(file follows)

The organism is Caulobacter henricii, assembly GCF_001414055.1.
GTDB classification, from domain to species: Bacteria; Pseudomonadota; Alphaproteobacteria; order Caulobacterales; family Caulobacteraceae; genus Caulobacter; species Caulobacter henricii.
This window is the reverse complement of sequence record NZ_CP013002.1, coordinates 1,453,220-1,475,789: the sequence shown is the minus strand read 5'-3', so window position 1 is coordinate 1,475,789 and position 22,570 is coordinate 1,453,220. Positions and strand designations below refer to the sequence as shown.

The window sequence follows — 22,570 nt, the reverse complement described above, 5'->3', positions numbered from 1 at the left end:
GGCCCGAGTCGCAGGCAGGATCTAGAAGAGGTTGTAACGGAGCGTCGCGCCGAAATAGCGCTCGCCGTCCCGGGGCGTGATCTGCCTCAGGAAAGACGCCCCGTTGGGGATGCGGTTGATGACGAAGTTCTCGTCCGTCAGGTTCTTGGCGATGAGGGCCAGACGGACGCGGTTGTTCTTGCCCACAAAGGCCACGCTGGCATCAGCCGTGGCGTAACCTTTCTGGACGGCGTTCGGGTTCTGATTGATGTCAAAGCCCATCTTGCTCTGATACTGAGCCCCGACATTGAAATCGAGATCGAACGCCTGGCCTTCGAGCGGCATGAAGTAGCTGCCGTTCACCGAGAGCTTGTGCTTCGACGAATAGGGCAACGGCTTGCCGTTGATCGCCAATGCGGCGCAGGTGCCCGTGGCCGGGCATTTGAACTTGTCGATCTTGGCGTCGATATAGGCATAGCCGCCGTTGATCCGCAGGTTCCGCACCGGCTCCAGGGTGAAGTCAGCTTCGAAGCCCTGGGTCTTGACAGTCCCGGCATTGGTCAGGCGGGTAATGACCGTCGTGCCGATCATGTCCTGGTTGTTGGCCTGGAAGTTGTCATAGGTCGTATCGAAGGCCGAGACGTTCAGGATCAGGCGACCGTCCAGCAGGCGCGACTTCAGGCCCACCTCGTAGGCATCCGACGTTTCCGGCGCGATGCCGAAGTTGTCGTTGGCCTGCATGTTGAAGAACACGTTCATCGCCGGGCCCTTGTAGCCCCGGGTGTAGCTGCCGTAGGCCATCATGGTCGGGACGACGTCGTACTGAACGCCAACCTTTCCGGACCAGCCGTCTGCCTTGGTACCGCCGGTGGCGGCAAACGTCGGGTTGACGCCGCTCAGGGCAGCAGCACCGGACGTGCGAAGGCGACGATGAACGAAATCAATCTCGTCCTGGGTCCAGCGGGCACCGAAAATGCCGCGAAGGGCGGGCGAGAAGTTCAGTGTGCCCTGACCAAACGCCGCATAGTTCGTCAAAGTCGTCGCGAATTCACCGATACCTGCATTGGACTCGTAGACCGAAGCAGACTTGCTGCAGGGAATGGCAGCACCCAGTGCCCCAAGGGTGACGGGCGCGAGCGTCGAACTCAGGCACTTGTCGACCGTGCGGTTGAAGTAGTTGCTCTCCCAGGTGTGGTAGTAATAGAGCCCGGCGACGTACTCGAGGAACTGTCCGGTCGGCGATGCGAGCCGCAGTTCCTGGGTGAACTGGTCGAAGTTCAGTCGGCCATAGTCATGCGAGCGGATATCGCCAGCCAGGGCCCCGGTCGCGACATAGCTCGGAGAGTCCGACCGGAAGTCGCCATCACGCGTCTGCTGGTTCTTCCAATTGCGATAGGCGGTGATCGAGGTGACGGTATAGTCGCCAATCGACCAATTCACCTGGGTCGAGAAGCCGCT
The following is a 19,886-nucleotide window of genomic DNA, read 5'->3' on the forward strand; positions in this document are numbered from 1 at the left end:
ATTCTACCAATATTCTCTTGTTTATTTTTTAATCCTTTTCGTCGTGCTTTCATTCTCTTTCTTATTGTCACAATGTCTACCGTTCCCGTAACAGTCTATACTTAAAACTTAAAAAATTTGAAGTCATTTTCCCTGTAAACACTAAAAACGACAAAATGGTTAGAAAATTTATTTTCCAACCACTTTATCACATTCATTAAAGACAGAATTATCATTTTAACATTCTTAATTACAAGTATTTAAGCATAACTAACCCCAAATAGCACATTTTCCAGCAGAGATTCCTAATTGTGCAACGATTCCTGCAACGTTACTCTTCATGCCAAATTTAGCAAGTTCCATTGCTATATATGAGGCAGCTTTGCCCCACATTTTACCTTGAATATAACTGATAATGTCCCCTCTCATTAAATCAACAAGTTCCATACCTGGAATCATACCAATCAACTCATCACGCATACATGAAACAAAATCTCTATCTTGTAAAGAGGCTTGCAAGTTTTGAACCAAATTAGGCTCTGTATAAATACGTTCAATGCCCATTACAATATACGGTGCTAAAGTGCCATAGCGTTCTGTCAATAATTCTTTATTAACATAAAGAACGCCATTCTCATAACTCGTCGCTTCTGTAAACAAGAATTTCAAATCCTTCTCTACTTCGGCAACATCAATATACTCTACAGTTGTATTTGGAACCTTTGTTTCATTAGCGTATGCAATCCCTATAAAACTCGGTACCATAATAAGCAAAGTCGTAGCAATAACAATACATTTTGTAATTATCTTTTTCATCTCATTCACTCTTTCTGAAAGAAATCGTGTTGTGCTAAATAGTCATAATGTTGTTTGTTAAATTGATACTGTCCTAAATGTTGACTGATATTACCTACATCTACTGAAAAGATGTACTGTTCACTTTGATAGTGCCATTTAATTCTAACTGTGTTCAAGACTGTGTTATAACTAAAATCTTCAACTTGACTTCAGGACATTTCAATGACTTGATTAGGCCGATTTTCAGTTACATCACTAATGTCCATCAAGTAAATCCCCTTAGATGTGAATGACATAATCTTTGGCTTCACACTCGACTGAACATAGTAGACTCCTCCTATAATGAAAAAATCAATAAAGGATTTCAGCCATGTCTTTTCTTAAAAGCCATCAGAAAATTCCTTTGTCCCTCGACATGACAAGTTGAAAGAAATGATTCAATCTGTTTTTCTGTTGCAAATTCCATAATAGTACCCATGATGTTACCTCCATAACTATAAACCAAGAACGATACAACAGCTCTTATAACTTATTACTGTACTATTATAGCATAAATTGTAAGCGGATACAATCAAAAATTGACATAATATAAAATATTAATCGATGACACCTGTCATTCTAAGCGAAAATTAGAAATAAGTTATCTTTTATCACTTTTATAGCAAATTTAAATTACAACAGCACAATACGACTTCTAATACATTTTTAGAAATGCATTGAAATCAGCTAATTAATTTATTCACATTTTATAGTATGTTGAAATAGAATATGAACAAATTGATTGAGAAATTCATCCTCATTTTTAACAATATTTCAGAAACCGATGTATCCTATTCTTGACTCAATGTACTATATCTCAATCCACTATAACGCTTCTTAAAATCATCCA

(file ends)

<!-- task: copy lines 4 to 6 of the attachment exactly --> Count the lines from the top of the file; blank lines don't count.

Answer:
The window sequence follows — 22,570 nt, the reverse complement described above, 5'->3', positions numbered from 1 at the left end:
GGCCCGAGTCGCAGGCAGGATCTAGAAGAGGTTGTAACGGAGCGTCGCGCCGAAATAGCGCTCGCCGTCCCGGGGCGTGATCTGCCTCAGGAAAGACGCCCCGTTGGGGATGCGGTTGATGACGAAGTTCTCGTCCGTCAGGTTCTTGGCGATGAGGGCCAGACGGACGCGGTTGTTCTTGCCCACAAAGGCCACGCTGGCATCAGCCGTGGCGTAACCTTTCTGGACGGCGTTCGGGTTCTGATTGATGTCAAAGCCCATCTTGCTCTGATACTGAGCCCCGACATTGAAATCGAGATCGAACGCCTGGCCTTCGAGCGGCATGAAGTAGCTGCCGTTCACCGAGAGCTTGTGCTTCGACGAATAGGGCAACGGCTTGCCGTTGATCGCCAATGCGGCGCAGGTGCCCGTGGCCGGGCATTTGAACTTGTCGATCTTGGCGTCGATATAGGCATAGCCGCCGTTGATCCGCAGGTTCCGCACCGGCTCCAGGGTGAAGTCAGCTTCGAAGCCCTGGGTCTTGACAGTCCCGGCATTGGTCAGGCGGGTAATGACCGTCGTGCCGATCATGTCCTGGTTGTTGGCCTGGAAGTTGTCATAGGTCGTATCGAAGGCCGAGACGTTCAGGATCAGGCGACCGTCCAGCAGGCGCGACTTCAGGCCCACCTCGTAGGCATCCGACGTTTCCGGCGCGATGCCGAAGTTGTCGTTGGCCTGCATGTTGAAGAACACGTTCATCGCCGGGCCCTTGTAGCCCCGGGTGTAGCTGCCGTAGGCCATCATGGTCGGGACGACGTCGTACTGAACGCCAACCTTTCCGGACCAGCCGTCTGCCTTGGTACCGCCGGTGGCGGCAAACGTCGGGTTGACGCCGCTCAGGGCAGCAGCACCGGACGTGCGAAGGCGACGATGAACGAAATCAATCTCGTCCTGGGTCCAGCGGGCACCGAAAATGCCGCGAAGGGCGGGCGAGAAGTTCAGTGTGCCCTGACCAAACGCCGCATAGTTCGTCAAAGTCGTCGCGAATTCACCGATACCTGCATTGGACTCGTAGACCGAAGCAGACTTGCTGCAGGGAATGGCAGCACCCAGTGCCCCAAGGGTGACGGGCGCGAGCGTCGAACTCAGGCACTTGTCGACCGTGCGGTTGAAGTAGTTGCTCTCCCAGGTGTGGTAGTAATAGAGCCCGGCGACGTACTCGAGGAACTGTCCGGTCGGCGATGCGAGCCGCAGTTCCTGGGTGAACTGGTCGAAGTTCAGTCGGCCATAGTCATGCGAGCGGATATCGCCAGCCAGGGCCCCGGTCGCGACATAGCTCGGAGAGTCCGACCGGAAGTCGCCATCACGCGTCTGCTGGTTCTTCCAATTGCGATAGGCGGTGATCGAGGTGACGGTATAGTCGCCAATCGACCAATTCACCTGGGTCGAGAAGCCGCT
The following is a 19,886-nucleotide window of genomic DNA, read 5'->3' on the forward strand; positions in this document are numbered from 1 at the left end: